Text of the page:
Herrera, Fire Chiefs Hayes-White and Price introduce life-saving smart phone technology
Launch of smart phone application development empowers everyday citizens trained in CPR to provide immediate onsite life-saving assistance to victims of sudden cardiac arrest
SAN FRANCISCO (MAR 16, 2011)—City Attorney Dennis Herrera and San Francisco Fire Chief Joanne Hayes-White today announced the SF Fire App Initiative, an extensive citywide effort to reduce heart attack deaths with the development of a smart phone application that will notify CPR-trained volunteers to assist nearby cardiac arrest victims. At a press conference today, Herrera was also joined by San Francisco Fire Fighters Local Union 798, San Ramon Valley Fire Protection District (SRVFPD) Chief Richard Price, and representatives of the technology-development community. San Francisco today became the first major city to publicly announce support for the application.
Earlier this year, Chief Price launched an iPhone application that links to the SRVFPD computer assisted dispatch (CAD) system to notify CPR-trained volunteers in the vicinity of sudden cardiac arrest events in public spaces and to pinpoint the nearest automatic external defibrillator (AED). Price and his team are forming a foundation to extend the app to other smart phone platforms and provide support to other municipalities seeking to implement the technology.
Herrera also announced the launch of a new website, www.sffireapp.org, where interested San Franciscans can get information about CPR trainings and volunteer to assist with the initiative. Because the response in the first minutes of a sudden cardiac arrest are critical, the goal for the development launch is to increase the number of local volunteers with CPR training, to increase implementation and awareness of AEDs, and to work with Department of Emergency Management, Fire Department, and the local technology community to deliver the application to San Franciscans as soon as possible.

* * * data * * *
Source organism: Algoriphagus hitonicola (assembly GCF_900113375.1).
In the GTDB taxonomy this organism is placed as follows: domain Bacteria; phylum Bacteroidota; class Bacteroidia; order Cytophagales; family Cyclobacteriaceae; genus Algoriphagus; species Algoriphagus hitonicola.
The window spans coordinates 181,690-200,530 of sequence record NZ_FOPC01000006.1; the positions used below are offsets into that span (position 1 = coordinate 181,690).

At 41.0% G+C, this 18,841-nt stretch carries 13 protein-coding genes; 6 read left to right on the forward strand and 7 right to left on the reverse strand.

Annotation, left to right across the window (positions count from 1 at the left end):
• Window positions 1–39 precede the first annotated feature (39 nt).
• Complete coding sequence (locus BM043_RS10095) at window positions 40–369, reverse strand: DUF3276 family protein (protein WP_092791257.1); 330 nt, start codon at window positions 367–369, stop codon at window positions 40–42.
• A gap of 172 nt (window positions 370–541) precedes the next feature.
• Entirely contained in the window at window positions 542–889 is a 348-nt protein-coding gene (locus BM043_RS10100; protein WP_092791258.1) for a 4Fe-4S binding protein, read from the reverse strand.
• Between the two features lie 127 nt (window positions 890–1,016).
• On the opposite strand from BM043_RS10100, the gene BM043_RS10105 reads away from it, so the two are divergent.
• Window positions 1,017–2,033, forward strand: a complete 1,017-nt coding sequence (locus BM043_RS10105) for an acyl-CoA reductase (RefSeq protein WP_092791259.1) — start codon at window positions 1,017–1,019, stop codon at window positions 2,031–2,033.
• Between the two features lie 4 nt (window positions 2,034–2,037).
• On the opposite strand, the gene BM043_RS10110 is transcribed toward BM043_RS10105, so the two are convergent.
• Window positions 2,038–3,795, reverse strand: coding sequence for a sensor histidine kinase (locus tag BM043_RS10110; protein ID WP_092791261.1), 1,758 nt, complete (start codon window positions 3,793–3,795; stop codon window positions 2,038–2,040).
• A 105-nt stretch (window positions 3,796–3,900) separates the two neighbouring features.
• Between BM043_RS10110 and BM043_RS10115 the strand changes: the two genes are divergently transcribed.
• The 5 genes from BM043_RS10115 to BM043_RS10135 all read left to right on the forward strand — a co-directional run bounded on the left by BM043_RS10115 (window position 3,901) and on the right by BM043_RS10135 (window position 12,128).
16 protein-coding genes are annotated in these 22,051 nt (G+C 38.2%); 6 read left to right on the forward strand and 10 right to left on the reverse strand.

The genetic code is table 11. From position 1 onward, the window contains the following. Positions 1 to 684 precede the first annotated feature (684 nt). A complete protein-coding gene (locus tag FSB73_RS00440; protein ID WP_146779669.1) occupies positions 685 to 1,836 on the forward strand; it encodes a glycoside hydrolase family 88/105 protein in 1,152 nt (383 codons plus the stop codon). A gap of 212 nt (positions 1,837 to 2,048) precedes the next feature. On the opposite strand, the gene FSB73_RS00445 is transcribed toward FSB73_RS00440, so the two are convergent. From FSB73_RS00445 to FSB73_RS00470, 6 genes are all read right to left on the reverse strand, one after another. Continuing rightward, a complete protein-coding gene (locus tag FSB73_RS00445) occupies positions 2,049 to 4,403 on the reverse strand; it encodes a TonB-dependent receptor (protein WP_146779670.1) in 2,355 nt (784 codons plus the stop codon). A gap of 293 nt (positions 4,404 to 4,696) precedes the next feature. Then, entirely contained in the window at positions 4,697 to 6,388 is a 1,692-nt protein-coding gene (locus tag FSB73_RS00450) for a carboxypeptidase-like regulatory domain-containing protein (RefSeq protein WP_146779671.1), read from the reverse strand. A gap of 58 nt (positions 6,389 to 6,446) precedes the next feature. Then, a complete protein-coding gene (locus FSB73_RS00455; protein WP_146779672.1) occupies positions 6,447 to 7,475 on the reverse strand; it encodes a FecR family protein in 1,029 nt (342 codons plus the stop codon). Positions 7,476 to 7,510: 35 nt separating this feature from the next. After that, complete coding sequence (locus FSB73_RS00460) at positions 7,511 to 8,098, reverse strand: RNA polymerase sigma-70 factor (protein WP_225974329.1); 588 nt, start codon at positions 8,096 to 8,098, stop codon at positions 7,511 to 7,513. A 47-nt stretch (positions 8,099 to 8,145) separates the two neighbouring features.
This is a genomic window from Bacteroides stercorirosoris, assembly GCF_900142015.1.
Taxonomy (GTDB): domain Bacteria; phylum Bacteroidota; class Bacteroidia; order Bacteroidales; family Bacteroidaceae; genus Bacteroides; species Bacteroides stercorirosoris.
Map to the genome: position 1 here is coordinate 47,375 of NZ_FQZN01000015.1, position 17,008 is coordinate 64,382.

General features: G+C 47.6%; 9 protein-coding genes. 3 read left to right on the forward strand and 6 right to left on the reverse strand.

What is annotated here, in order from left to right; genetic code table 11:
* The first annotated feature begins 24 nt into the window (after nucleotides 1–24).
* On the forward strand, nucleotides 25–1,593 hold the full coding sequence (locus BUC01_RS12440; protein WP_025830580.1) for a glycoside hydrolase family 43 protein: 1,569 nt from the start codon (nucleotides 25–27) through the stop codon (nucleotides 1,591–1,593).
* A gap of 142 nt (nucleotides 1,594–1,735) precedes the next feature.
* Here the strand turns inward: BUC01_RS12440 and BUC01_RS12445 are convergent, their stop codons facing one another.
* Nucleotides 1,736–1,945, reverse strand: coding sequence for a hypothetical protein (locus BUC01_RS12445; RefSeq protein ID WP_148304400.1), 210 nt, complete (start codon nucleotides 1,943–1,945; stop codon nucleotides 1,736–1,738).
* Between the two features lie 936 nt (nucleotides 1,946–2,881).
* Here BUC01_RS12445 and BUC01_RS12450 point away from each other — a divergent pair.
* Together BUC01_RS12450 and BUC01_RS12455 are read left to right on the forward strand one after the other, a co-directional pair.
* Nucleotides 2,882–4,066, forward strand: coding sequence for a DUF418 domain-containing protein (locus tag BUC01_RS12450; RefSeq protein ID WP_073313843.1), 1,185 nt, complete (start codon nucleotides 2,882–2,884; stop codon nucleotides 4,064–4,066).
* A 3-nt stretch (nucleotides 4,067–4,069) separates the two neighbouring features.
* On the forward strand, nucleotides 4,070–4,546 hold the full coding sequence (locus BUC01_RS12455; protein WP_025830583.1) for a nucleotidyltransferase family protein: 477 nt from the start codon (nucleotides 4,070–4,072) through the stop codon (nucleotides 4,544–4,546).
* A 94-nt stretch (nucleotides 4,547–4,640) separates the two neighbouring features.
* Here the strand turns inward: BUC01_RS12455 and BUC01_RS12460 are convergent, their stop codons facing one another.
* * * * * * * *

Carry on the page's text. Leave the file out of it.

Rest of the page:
"When I first learned of the great work by Chief Price and his team, I knew we needed to do everything we could to bring this application and its life-saving benefits to San Francisco," said Herrera. "The kind of partnership we are building within city departments shows that even in challenging budget times, smart governments and engaged citizens can increase benefits to the community. Just as the state of California has been proactive to ensure that Good Samaritans are protected from civil liability when they assist in times of great need, I'm committed to ensuring that San Francisco is a place where all of us are confident to help each other. I am grateful to have the partnership and support from San Francisco Fire Chief Joanne Hayes-White on this initiative."
Bystander CPR and defibrillation combined are the most effective response to a person suffering from sudden cardiac arrest, and can greatly increase the likelihood of the victim’s survival rate. In 2010, the San Francisco Fire Department responded to 356 active cardiac arrest incidents and 39 patients survived to admittance to the hospital. One third of these incidents occurred in a public space, away from home.
“The San Francisco Fire Department is committed to spreading the word that bystander CPR is critical to increasing the odds of survival of a cardiac arrest event," said Chief Hayes-White. "In San Francisco, compared to other large cities, bystander CPR is initiated too infrequently. Our hope is that this initiative will provide our residents with the support they need to get trained in CPR and to get involved.”
In San Francisco, civic developers including representatives of Granicus and Firmstep have already volunteered to support development of the application and public access to AED maps.
"This app showcases the real power of mobile, real-time data delivery to connect people and save lives," said Javier Muniz, CTO and co-founder of Granicus. "We're excited to support the City & County of San Francisco and the San Ramon Valley Fire Department in whatever way we can to scale this app and empower citizens."
For more information on sudden cardiac arrest, visit the American Heart Association's website at www.heart.org. To learn more about the SF Fire App initiative and to volunteer to help map AEDs or provide development support, visit www.sffireapp.org.
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